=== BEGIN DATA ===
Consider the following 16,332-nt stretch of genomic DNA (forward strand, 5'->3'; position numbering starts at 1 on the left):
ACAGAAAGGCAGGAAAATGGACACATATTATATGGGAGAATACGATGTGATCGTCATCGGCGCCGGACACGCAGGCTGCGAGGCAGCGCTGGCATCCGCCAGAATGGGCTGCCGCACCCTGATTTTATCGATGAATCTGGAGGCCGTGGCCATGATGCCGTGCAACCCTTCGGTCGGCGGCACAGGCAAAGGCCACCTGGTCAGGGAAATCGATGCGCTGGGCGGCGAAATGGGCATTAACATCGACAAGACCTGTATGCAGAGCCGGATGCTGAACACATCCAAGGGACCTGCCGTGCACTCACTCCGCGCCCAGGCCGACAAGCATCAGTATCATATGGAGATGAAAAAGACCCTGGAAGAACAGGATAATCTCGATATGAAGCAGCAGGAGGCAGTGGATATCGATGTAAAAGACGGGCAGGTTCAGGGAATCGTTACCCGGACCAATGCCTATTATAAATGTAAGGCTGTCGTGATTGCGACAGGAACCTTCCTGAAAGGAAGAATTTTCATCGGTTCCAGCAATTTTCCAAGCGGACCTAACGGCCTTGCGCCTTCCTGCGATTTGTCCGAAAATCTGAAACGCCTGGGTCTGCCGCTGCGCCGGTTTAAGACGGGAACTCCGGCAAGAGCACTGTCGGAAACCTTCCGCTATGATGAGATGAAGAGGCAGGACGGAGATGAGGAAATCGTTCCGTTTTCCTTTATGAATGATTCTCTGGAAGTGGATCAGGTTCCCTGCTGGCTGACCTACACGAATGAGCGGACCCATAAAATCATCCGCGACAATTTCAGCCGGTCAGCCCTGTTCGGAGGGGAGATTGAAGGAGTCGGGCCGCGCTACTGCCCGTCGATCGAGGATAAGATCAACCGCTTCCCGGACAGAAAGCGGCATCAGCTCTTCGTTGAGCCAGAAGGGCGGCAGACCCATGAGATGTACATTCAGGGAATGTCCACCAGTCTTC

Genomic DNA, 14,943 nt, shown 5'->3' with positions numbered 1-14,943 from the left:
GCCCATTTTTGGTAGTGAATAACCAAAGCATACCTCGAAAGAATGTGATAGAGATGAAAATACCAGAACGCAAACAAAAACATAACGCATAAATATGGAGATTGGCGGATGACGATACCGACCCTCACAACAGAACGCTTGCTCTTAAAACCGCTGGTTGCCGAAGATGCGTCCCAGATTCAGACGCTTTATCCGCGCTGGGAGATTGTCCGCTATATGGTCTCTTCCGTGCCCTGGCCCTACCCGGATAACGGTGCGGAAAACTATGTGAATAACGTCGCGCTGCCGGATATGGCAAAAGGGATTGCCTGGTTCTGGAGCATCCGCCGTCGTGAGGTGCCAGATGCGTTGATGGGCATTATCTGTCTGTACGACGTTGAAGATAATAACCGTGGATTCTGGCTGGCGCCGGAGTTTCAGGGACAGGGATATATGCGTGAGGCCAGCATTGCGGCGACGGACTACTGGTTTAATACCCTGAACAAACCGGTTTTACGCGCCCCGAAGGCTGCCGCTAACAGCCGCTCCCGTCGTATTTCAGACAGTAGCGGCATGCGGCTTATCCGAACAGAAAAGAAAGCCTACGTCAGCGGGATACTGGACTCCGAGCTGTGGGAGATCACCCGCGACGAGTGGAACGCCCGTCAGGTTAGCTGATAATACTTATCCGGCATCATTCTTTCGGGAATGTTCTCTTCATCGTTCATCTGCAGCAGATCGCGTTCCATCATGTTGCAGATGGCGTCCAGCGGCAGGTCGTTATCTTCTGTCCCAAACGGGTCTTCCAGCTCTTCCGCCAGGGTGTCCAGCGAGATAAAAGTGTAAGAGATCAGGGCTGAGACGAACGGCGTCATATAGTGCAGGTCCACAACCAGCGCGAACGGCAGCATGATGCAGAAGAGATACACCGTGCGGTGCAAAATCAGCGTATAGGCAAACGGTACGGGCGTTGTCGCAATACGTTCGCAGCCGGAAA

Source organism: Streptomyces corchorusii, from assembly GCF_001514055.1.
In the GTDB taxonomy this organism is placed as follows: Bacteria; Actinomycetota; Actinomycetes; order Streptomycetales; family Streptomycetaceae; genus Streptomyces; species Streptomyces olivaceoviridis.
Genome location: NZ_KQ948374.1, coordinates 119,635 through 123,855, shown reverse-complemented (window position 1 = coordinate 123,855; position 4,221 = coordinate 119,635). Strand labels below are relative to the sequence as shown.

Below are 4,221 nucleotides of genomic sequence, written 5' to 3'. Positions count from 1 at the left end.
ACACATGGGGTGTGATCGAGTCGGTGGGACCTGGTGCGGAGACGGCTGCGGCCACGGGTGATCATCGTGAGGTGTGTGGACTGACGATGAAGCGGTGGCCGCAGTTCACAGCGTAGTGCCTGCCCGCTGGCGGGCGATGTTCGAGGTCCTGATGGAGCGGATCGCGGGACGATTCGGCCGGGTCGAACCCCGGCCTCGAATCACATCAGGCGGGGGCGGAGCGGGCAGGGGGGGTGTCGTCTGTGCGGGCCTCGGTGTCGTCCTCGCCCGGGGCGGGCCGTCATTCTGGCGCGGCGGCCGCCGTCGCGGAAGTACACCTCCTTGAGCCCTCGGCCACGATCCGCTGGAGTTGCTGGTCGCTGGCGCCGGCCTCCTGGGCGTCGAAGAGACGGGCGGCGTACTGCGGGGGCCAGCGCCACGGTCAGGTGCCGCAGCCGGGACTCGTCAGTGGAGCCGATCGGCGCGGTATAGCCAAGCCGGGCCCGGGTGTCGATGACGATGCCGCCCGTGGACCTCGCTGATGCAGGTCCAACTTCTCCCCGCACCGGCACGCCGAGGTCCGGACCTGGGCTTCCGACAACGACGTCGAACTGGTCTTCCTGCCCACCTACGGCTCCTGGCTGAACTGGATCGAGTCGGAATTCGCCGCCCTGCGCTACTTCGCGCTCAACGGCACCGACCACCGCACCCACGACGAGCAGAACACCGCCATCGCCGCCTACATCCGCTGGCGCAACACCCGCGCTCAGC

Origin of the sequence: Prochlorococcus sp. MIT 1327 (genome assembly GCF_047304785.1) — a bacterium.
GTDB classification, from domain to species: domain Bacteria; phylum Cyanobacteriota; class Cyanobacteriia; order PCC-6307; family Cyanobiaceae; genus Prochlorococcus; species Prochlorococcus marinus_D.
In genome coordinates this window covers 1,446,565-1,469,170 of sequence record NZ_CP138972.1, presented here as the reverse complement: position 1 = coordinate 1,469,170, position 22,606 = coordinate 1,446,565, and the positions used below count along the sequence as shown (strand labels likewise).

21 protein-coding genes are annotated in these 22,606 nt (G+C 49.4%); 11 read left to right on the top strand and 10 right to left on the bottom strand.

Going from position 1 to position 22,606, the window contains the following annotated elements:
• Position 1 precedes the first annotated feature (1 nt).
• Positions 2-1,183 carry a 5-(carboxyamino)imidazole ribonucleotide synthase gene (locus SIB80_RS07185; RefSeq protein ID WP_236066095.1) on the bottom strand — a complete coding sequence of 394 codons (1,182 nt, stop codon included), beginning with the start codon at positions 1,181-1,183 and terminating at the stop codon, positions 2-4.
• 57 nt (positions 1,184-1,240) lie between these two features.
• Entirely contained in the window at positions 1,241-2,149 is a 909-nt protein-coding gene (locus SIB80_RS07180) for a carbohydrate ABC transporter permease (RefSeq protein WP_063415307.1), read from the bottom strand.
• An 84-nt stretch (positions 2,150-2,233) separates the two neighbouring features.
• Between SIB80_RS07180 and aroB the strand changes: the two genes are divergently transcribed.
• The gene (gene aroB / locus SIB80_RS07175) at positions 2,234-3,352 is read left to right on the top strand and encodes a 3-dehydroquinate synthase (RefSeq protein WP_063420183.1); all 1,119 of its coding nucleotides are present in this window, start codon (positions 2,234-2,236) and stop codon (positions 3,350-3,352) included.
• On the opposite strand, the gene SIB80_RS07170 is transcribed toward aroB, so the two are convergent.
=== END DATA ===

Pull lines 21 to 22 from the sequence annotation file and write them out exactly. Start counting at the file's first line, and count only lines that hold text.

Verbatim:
• The gene (gene aroB / locus SIB80_RS07175) at positions 2,234-3,352 is read left to right on the top strand and encodes a 3-dehydroquinate synthase (RefSeq protein WP_063420183.1); all 1,119 of its coding nucleotides are present in this window, start codon (positions 2,234-2,236) and stop codon (positions 3,350-3,352) included.
• On the opposite strand, the gene SIB80_RS07170 is transcribed toward aroB, so the two are convergent.